The mosquito and black fly season has started. Itching? Then try to refrain from scratching! The latest discovery published in the Science magazine brings hope to all those who will spend the summer scratching raw bites. It is a comforting thought, even though we will probably have to wait many more itchy seasons before a real relief.
Itching is one of the primary defence mechanisms of the body – although scientists are not exactly sure how and what for it evolved, they suppose that it serves chasing off or crushing the insect biting us. It can also help to remove the irritant substance from the skin. The reason seems to be trivial, but thanks to this, it is easier for us to avoid malaria, yellow fever, dengue fever, river blindness and sleeping sickness. All of these diseases occur in Africa, in the region which the Homo sapiens originated from. It is not surprising that evolution rewarded any methods for protection against them.
Since the insects, which we want to protect ourselves from, attack with a vengeance at night, the brain has learned to react with scratching even during deep sleep. Normally, we do not realize it, but every night we unconsciously reach with our hand several times and make a few quick moves that saved the life of our ancestors.
The strangest thing is that despite the universality of itching, we still do not know exactly what structures are responsible for the feeling. Once it was believed that itching is just a very weak stimulation of the nerves conducting the sensation of pain, but in the late 80s, the German researchers disproved this theory. They administered hypodermic injections with increasing doses of histamine, which is known to cause itching, to a group of volunteers. Although the examined people described increasing of the sensation, from mild to unbearable, they were always talking about itching, and never about pain.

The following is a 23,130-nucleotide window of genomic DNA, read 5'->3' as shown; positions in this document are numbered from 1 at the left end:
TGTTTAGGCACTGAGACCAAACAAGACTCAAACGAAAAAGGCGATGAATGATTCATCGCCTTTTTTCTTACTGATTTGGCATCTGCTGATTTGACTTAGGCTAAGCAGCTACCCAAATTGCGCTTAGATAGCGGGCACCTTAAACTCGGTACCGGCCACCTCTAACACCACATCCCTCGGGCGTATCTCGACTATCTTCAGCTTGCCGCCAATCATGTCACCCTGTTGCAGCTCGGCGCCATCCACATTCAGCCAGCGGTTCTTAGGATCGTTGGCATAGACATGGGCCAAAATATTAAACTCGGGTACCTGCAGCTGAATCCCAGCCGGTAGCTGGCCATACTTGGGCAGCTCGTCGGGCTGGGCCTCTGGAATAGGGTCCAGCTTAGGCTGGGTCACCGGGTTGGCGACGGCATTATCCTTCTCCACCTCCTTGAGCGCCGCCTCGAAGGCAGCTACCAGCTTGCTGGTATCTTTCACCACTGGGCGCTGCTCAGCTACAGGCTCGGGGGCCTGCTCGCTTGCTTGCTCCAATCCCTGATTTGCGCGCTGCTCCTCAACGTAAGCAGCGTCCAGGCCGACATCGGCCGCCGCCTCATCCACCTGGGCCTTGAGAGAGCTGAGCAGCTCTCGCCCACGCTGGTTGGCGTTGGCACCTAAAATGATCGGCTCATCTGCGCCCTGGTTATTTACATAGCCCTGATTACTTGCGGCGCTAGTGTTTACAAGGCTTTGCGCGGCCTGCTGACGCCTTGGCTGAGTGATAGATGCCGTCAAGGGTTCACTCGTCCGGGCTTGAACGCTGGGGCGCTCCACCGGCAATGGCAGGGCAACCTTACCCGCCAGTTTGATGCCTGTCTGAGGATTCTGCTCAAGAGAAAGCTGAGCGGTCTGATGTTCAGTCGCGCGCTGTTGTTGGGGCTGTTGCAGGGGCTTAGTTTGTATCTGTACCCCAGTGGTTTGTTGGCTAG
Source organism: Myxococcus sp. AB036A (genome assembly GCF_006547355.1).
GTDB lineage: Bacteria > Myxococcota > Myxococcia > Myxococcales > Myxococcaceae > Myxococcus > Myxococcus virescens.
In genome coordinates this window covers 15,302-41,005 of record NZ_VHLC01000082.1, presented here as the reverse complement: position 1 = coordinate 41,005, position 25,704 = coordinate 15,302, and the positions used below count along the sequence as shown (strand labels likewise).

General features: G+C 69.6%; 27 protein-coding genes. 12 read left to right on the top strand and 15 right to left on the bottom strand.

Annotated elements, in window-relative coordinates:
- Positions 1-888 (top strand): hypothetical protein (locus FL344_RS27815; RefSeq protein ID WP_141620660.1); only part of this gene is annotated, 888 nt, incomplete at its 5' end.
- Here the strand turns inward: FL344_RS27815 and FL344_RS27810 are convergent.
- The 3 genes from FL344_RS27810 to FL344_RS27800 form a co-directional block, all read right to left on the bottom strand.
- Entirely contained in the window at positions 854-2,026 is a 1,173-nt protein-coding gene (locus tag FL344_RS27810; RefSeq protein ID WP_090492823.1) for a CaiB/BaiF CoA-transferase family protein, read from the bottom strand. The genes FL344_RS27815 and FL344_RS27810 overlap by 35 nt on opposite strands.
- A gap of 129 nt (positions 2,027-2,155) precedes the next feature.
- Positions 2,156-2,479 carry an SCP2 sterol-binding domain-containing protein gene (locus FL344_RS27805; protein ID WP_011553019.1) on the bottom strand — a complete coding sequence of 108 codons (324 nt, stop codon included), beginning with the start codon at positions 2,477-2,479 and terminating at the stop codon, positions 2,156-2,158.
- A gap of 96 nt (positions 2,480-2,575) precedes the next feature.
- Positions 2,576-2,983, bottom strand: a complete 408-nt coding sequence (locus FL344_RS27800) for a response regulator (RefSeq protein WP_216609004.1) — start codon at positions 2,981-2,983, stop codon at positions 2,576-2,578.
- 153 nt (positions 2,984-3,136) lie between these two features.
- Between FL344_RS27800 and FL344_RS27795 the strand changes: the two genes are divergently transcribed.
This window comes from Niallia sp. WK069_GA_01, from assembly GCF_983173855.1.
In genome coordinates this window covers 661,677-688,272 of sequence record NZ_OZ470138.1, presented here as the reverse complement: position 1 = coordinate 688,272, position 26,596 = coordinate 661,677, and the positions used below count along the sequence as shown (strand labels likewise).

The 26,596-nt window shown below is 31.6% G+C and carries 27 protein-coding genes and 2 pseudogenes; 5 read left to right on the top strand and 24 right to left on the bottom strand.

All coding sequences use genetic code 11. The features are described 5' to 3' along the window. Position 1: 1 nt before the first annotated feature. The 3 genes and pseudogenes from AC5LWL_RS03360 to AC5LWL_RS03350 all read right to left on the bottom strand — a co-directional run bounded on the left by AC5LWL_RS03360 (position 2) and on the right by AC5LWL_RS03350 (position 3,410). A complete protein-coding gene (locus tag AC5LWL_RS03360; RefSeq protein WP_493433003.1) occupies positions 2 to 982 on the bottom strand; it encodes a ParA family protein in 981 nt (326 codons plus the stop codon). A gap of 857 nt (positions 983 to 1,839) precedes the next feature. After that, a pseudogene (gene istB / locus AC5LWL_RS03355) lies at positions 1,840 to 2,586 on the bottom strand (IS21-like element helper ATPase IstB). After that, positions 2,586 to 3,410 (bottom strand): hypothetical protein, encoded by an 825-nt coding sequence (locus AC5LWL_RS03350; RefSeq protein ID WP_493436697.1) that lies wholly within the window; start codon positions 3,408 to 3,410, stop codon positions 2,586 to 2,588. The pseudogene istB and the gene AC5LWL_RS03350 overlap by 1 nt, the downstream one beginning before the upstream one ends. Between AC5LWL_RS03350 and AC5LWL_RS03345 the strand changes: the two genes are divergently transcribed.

It was, therefore, decided to try and track down the nerves responsible for conducting this sensation. Very thin electrodes, which tracked the activity of individual nerves, were placed in the skin of the studied persons. Once a single fibre was “tapped”, the volunteer was tormented by stabbing and scalding. If a nerve was conducting any of these sensations, another one was looked for. Finally, it was possible to extract a small group of fibres which were considered to be conductive of the itchy sensation.
After following them, it was found that the brain does not respond to itching with a simple reflex, as in the case of scalding. In response to itching, a number of areas responsible for, among other things, the location of sensation, but also for the emotional response and stimulus-reward reaction – the same one which is connected with drug addiction – were activated.
The researchers concluded that the itching-scratching cycle is a complex reaction of the whole brain. The need to scratch is not as violent as the primitive reflex to withdraw hand to avoid burns, but it is growing and spreads across such a large area of the brain that it is simply impossible to control it through conscious decision.
In fact, itching proved to be not the skin reaction, but the brain’s. Now, additionally, we know that our body has special neuronal “itchy paths”, which are managed by a protein called Nppb. Mice which did not produce this protein were bred. In whatever way they were teased and tickled, they did not feel itching (they felt pain, which suggests that separate mechanisms are responsible for these sensations). Administration of the protein to the spinal cord restored this ability.
It thus appears beyond all doubt that we have specifically dedicated “itchy path” in our nervous system. Will the manipulations of the described protein lead us to the production of new medications releasing us from the effects of mosquito bites? Is this a light in the tunnel for allergy sufferers, who react with itching to the very thought of the spring and summer season?
There is hope.